Application Lifethe period of time during which a material, after being mixed with a catalyst or exposed to the atmosphere, remains suitable for application.
BindersCementing materials, either hydrated cements or products of cement or lime and reactive siliceous materials or other materials such as polymers that form the matrix of concretes, mortars, and sanded grouts.
Bleeding: (1 ) The flow of mixing water within, or its emergence from newly placed concrete or mortar; (2) the absorption of oil resin or plasticizer from a compound into an adjacent porous surface; (3) the diffusion of color matter through a coating from underlying surfaces causing a color change.
Blemishany superficial defect that causes visible variation from a consistently
smooth and uniformly colored surface of hardened concrete. (See also bleaching, bloom, bug holes, efflorescence, honeycomb, laitance, mottled, popout, rock pocket, and sand streak.)
Blistering(1) the irregular raising of a thin layer at the surface of placed mortar or concrete during or soon after completion of the finishing operation; (2) bulging of the finish plaster coat as it separates and draws away from the base coat; (3) the formation of air or gas pockets trapped within a thin-film coating, elastomeric membrane, or any impervious membrane.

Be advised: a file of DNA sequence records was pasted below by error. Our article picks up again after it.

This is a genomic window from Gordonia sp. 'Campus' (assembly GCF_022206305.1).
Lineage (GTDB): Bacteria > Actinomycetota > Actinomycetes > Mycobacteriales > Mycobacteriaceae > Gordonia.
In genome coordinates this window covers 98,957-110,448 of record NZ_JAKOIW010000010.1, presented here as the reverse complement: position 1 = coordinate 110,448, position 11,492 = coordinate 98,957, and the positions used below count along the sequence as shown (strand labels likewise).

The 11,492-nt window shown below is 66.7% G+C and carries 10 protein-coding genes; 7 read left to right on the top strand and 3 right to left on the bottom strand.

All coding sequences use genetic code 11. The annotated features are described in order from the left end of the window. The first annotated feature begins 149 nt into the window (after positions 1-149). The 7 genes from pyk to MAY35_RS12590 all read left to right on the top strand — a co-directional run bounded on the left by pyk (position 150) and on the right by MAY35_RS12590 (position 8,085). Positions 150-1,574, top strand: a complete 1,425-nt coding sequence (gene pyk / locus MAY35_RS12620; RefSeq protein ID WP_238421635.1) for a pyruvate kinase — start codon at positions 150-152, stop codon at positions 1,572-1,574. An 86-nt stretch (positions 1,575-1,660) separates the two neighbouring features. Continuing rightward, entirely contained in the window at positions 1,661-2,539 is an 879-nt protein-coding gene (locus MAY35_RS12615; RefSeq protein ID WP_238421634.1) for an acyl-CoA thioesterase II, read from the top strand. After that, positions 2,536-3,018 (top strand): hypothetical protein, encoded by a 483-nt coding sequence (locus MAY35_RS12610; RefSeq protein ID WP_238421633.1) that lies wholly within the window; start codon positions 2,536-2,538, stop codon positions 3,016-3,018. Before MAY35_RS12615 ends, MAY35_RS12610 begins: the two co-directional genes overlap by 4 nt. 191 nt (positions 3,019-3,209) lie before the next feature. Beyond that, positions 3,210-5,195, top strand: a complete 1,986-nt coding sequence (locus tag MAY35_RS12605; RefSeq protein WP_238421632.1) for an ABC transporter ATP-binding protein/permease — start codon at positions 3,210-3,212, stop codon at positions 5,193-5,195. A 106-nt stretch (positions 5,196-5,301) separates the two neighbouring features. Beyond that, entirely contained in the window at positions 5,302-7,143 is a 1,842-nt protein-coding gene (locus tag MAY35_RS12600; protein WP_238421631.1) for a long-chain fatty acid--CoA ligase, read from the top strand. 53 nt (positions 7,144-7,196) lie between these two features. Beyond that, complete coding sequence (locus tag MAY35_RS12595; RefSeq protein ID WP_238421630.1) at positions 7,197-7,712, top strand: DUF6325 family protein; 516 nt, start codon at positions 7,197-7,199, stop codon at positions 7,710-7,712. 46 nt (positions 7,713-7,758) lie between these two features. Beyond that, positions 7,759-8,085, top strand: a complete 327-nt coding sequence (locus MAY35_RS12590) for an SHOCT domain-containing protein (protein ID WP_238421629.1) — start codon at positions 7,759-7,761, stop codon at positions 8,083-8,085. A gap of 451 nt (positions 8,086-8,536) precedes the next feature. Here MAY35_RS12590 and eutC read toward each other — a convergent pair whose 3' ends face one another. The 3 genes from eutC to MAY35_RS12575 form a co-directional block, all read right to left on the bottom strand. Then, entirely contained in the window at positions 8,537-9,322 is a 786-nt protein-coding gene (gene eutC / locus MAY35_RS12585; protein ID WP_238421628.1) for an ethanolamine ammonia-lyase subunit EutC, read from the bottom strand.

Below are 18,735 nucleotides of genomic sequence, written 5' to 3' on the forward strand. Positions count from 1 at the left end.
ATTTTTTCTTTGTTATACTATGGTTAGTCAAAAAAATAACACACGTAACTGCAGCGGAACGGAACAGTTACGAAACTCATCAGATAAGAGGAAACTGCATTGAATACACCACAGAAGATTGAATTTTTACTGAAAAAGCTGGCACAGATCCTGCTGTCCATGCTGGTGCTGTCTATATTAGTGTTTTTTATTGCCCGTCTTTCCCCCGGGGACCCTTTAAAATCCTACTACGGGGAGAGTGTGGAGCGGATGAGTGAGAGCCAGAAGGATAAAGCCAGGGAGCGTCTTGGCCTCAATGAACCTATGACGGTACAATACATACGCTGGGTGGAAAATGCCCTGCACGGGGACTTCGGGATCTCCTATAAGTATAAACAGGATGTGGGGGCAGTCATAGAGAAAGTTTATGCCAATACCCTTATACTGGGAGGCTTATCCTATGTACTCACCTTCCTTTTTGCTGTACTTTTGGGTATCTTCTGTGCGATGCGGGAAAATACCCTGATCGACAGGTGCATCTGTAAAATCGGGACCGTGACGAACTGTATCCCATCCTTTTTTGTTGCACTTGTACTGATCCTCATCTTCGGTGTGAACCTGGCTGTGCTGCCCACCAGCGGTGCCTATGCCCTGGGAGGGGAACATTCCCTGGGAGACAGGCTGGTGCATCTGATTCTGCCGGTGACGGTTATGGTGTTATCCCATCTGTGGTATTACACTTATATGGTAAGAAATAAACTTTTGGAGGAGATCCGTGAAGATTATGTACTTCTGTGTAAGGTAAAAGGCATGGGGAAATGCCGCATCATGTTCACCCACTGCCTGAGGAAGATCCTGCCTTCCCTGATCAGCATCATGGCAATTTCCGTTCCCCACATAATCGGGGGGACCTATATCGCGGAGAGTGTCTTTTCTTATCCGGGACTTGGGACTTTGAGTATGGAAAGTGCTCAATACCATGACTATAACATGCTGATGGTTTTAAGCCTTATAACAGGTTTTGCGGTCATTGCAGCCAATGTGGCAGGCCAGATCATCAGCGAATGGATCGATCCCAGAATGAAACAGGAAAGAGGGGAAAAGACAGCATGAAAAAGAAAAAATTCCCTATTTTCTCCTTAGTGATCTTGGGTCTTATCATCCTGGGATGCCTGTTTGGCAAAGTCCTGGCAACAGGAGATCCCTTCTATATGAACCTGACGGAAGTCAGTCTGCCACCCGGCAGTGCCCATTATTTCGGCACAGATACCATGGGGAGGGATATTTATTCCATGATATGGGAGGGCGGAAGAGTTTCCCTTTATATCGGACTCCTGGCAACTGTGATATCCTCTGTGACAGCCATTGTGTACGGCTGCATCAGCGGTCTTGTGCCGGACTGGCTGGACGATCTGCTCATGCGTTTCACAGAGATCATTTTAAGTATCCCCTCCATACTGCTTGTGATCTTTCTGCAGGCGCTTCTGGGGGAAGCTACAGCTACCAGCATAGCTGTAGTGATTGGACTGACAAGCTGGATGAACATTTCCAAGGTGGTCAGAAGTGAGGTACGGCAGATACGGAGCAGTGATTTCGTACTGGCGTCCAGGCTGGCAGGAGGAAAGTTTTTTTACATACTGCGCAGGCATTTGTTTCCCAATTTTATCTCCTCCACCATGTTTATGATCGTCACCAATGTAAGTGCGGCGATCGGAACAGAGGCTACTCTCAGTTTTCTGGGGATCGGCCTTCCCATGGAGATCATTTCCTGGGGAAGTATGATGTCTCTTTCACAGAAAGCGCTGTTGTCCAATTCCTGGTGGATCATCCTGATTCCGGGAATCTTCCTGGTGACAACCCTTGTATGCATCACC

Bonding Agent: A product either latex or epoxy that is used to assist the adhesion of new concrete or concrete repair material to an existing surface Weld Crete Acryl 60 Bond Crete Sika Latex R Thorobond - Euco Bond
Bond BreakerA material used to prevent adhesion of one surface to another.
Bond FailureA fracture that results when applied force exceeds adhesion between two bonded surfaces such as a repair material or coating and concrete substrate.
Bond Strength Resistance to separation of a repair from the existing substrate or from reinforcing and other materials with which it is in contact.
BroadcastTo toss or otherwise distribute granular material, such as sand, over a horizontal surface so that a thin, uniform layer is obtained.
Bubblinga temporary or permanent film defect in which bubbles of air or solvent vapor are present in the applied film.
Bug Hole: The name given to a small regular or irregular void, ranging from microscopic in size to 1 inch in diameter, found at the formed surface of concrete.